In just a span of a couple of hours, 49er fans went from relieved, to shocked, and after it wore off, understanding, but still mixed in with a bit of anger.
First, the 49ers re-signed Arik Armstead to a monster 5-year deal worth up to $85 million. It was a move that signaled to the rest of the league, that the Fearsome Foursome of the 49ers front line was here to stay a while.
But then, shortly after, San Francisco pulled this shocker:
On the same day Armstead gets a monster deal, the 49ers traded away team MVP and locker room leader DeForest Buckner to the Indianapolis Colts for a 1st round pick- 13th overall.
The move sent shock waves throughout the Niner Empire as fans couldn’t believe what had just transpired. Many were even arguing, myself included for a while, that given a choice between the two, we would have stuck with Buckner over Armstead. Buckner has been a beast since he entered the league four seasons ago, while Armstead 5th year option picked up for 2019, then proceeded to be the second best defensive lineman on the 49ers team this past season.
Still, after all the dust settled, the question had to be asked- what was San Francisco thinking?
It’s simple- money.
Maybe in another time when the NFL wasn’t as money hungry as it is today, the 49ers might have kept the Duck Brothers together for years, but instead, with money being thrown around in free agency, and top players looking to cash in, it’s awfully difficult to keep a Super Bowl team together.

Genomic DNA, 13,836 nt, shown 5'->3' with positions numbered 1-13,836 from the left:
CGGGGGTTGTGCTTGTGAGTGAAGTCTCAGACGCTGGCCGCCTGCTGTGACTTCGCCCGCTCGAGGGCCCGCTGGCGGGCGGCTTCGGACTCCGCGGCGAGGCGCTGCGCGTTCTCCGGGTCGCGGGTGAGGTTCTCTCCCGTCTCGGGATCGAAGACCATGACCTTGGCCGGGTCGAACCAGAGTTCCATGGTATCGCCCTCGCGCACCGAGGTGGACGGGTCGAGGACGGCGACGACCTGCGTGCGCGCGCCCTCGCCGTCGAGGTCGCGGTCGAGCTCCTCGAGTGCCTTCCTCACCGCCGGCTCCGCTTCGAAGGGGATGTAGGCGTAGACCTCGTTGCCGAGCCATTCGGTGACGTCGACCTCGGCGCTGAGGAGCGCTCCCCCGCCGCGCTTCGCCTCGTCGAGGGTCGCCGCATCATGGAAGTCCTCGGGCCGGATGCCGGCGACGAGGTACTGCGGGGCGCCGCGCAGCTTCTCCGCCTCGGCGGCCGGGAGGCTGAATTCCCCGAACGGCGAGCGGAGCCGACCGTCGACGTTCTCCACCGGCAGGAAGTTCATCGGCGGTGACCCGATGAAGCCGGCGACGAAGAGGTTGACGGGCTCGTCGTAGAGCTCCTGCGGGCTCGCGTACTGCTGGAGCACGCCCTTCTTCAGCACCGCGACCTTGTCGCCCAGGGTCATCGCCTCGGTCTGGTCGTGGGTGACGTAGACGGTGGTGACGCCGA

The 49ers saw the big picture, and decided to cash in right now while they could, and swung a deal to get cap space, and a top 15 pick in April. Immediately after the trade was made, Buckner agreed to a deal that pays him $21 million a season, making him the second highest paid defensive player in football. The deal only solidified what the 49ers would not be able to do, keep their entire front four around for a while, it’s that simple.
So the 49ers did what they had to. Buckner, not Armstead, brought them a mid-1st round pick and in the end, actually saved the 49ers roughly $10-15 million in extra cap room this season, giving San Francisco flexibility to re-sign some key free agents like Jimmie Ward and Emmanuel Sanders, and extend George Kittle.
I hate the trade because DFo was one of my favorite 49ers, but I also understand it. The NFL is a business, and this was a straight up business deal. The 49ers saw the writing on the wall, and made a trade while they could. They struck while the iron was hot, something New England Patriots head coach Bill Belichick is no stranger to doing. That’s what the 49ers did, even if we don’t like or agree with the deal, at least we understand it.